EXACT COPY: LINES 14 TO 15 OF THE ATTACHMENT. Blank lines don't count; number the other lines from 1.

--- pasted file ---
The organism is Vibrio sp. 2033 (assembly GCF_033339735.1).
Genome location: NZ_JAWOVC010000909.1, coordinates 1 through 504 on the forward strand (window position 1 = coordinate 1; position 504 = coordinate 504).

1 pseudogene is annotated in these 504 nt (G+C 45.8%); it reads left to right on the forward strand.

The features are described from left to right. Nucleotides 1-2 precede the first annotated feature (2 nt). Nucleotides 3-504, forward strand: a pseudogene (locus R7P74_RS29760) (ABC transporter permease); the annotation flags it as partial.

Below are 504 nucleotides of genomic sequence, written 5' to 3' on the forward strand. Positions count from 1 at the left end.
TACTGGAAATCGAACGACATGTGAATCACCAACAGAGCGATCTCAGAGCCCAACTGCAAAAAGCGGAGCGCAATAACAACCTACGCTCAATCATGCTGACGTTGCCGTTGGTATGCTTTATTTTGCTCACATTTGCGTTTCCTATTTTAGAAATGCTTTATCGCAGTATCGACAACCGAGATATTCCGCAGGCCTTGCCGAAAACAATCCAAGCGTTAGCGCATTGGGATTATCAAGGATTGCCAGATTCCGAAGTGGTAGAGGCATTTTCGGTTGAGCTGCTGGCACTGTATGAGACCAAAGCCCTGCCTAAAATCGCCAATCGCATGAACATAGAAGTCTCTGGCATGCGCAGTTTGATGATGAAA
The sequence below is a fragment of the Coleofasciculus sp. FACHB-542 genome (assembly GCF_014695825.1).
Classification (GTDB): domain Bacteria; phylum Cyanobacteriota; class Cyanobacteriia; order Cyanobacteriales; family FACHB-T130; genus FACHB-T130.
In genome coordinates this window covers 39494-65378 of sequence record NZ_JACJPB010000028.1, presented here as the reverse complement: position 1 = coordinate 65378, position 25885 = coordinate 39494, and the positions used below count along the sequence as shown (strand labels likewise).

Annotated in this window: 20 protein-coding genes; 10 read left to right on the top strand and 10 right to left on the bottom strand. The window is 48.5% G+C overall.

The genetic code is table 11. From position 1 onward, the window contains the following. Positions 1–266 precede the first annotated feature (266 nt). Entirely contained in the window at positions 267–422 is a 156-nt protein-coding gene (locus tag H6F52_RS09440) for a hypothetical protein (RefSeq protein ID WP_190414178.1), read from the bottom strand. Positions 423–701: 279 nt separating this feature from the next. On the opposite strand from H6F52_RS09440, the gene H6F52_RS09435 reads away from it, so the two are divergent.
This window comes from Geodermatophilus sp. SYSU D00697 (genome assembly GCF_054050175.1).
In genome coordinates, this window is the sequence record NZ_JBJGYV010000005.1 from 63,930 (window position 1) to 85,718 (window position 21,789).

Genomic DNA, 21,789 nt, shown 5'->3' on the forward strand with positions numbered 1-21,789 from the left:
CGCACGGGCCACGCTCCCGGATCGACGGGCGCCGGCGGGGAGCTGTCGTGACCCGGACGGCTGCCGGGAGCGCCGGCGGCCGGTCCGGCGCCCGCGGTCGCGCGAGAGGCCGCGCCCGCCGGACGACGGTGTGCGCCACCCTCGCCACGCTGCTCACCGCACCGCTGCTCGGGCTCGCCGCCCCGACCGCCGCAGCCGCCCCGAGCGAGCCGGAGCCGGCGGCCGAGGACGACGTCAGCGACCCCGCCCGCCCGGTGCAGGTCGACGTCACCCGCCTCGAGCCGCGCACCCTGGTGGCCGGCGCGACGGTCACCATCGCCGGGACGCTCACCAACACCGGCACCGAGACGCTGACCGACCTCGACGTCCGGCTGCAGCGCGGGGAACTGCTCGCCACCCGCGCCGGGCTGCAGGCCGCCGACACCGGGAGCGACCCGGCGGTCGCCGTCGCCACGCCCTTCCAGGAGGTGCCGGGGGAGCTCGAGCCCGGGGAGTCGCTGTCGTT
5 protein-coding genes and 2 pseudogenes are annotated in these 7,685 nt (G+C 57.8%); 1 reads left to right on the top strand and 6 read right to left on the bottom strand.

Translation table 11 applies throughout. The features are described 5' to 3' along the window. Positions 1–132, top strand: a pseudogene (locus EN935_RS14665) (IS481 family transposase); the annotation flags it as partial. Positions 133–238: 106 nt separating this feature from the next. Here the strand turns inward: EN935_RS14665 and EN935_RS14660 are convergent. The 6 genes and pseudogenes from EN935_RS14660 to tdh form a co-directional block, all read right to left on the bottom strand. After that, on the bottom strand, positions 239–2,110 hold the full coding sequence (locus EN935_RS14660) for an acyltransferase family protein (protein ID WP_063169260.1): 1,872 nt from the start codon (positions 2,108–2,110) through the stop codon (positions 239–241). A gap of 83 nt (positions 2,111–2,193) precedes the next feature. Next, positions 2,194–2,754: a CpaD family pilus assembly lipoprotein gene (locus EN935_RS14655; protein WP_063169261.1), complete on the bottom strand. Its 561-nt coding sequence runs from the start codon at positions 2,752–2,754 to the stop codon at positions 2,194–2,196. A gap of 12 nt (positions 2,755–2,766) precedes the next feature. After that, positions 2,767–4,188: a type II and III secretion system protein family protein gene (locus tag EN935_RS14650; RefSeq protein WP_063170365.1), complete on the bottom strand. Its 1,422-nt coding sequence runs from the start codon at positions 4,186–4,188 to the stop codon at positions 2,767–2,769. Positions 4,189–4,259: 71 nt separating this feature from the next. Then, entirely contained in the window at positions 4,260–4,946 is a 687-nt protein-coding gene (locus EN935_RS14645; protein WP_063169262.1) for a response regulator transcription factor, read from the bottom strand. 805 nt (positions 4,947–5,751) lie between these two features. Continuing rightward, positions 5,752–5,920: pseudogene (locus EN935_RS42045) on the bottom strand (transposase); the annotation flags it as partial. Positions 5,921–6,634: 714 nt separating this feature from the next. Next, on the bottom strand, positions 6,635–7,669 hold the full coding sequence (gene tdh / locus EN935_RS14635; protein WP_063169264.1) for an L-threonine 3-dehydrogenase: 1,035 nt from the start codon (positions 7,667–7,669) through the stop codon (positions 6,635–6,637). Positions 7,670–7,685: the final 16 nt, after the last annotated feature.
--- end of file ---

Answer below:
Genomic DNA, 21,789 nt, shown 5'->3' on the forward strand with positions numbered 1-21,789 from the left:
CGCACGGGCCACGCTCCCGGATCGACGGGCGCCGGCGGGGAGCTGTCGTGACCCGGACGGCTGCCGGGAGCGCCGGCGGCCGGTCCGGCGCCCGCGGTCGCGCGAGAGGCCGCGCCCGCCGGACGACGGTGTGCGCCACCCTCGCCACGCTGCTCACCGCACCGCTGCTCGGGCTCGCCGCCCCGACCGCCGCAGCCGCCCCGAGCGAGCCGGAGCCGGCGGCCGAGGACGACGTCAGCGACCCCGCCCGCCCGGTGCAGGTCGACGTCACCCGCCTCGAGCCGCGCACCCTGGTGGCCGGCGCGACGGTCACCATCGCCGGGACGCTCACCAACACCGGCACCGAGACGCTGACCGACCTCGACGTCCGGCTGCAGCGCGGGGAACTGCTCGCCACCCGCGCCGGGCTGCAGGCCGCCGACACCGGGAGCGACCCGGCGGTCGCCGTCGCCACGCCCTTCCAGGAGGTGCCGGGGGAGCTCGAGCCCGGGGAGTCGCTGTCGTT